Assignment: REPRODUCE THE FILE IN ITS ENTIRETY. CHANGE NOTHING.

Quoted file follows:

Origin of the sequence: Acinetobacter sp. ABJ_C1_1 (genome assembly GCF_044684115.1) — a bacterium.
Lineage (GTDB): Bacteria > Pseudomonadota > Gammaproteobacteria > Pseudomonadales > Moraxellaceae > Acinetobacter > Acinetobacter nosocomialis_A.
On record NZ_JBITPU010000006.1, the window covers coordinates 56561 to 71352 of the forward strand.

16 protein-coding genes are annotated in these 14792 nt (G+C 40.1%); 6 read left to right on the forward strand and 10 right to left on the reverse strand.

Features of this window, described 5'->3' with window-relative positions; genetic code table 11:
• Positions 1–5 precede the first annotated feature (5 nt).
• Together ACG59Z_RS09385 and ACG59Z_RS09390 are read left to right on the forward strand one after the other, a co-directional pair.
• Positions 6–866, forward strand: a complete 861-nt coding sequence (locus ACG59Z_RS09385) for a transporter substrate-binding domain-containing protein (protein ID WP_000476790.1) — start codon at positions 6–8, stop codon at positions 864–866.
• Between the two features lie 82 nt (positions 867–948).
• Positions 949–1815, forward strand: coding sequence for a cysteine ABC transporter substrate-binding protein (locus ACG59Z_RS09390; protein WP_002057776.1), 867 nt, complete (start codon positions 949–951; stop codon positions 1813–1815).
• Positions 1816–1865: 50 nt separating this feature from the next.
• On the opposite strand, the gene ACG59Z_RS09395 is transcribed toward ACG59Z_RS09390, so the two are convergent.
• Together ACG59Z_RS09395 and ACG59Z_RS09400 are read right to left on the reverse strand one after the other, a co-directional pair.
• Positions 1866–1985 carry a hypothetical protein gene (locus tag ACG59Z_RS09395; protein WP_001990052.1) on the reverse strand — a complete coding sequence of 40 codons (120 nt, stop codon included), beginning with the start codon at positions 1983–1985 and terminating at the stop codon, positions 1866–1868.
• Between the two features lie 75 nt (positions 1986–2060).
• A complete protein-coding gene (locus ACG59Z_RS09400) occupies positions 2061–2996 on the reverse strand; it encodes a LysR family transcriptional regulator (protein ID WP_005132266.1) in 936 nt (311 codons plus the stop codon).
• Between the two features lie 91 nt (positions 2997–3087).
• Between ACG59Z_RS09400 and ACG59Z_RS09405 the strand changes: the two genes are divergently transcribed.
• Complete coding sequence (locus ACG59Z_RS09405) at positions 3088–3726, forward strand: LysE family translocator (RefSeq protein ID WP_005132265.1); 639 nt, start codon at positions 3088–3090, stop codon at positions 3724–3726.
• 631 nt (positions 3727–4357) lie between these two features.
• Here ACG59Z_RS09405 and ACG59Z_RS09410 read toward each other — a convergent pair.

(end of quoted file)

Origin of the sequence: Acinetobacter sp. ABJ_C1_1 (genome assembly GCF_044684115.1) — a bacterium.
Lineage (GTDB): Bacteria > Pseudomonadota > Gammaproteobacteria > Pseudomonadales > Moraxellaceae > Acinetobacter > Acinetobacter nosocomialis_A.
On record NZ_JBITPU010000006.1, the window covers coordinates 56561 to 71352 of the forward strand.

16 protein-coding genes are annotated in these 14792 nt (G+C 40.1%); 6 read left to right on the forward strand and 10 right to left on the reverse strand.

Features of this window, described 5'->3' with window-relative positions; genetic code table 11:
• Positions 1–5 precede the first annotated feature (5 nt).
• Together ACG59Z_RS09385 and ACG59Z_RS09390 are read left to right on the forward strand one after the other, a co-directional pair.
• Positions 6–866, forward strand: a complete 861-nt coding sequence (locus ACG59Z_RS09385) for a transporter substrate-binding domain-containing protein (protein ID WP_000476790.1) — start codon at positions 6–8, stop codon at positions 864–866.
• Between the two features lie 82 nt (positions 867–948).
• Positions 949–1815, forward strand: coding sequence for a cysteine ABC transporter substrate-binding protein (locus ACG59Z_RS09390; protein WP_002057776.1), 867 nt, complete (start codon positions 949–951; stop codon positions 1813–1815).
• Positions 1816–1865: 50 nt separating this feature from the next.
• On the opposite strand, the gene ACG59Z_RS09395 is transcribed toward ACG59Z_RS09390, so the two are convergent.
• Together ACG59Z_RS09395 and ACG59Z_RS09400 are read right to left on the reverse strand one after the other, a co-directional pair.
• Positions 1866–1985 carry a hypothetical protein gene (locus tag ACG59Z_RS09395; protein WP_001990052.1) on the reverse strand — a complete coding sequence of 40 codons (120 nt, stop codon included), beginning with the start codon at positions 1983–1985 and terminating at the stop codon, positions 1866–1868.
• Between the two features lie 75 nt (positions 1986–2060).
• A complete protein-coding gene (locus ACG59Z_RS09400) occupies positions 2061–2996 on the reverse strand; it encodes a LysR family transcriptional regulator (protein ID WP_005132266.1) in 936 nt (311 codons plus the stop codon).
• Between the two features lie 91 nt (positions 2997–3087).
• Between ACG59Z_RS09400 and ACG59Z_RS09405 the strand changes: the two genes are divergently transcribed.
• Complete coding sequence (locus ACG59Z_RS09405) at positions 3088–3726, forward strand: LysE family translocator (RefSeq protein ID WP_005132265.1); 639 nt, start codon at positions 3088–3090, stop codon at positions 3724–3726.
• 631 nt (positions 3727–4357) lie between these two features.
• Here ACG59Z_RS09405 and ACG59Z_RS09410 read toward each other — a convergent pair.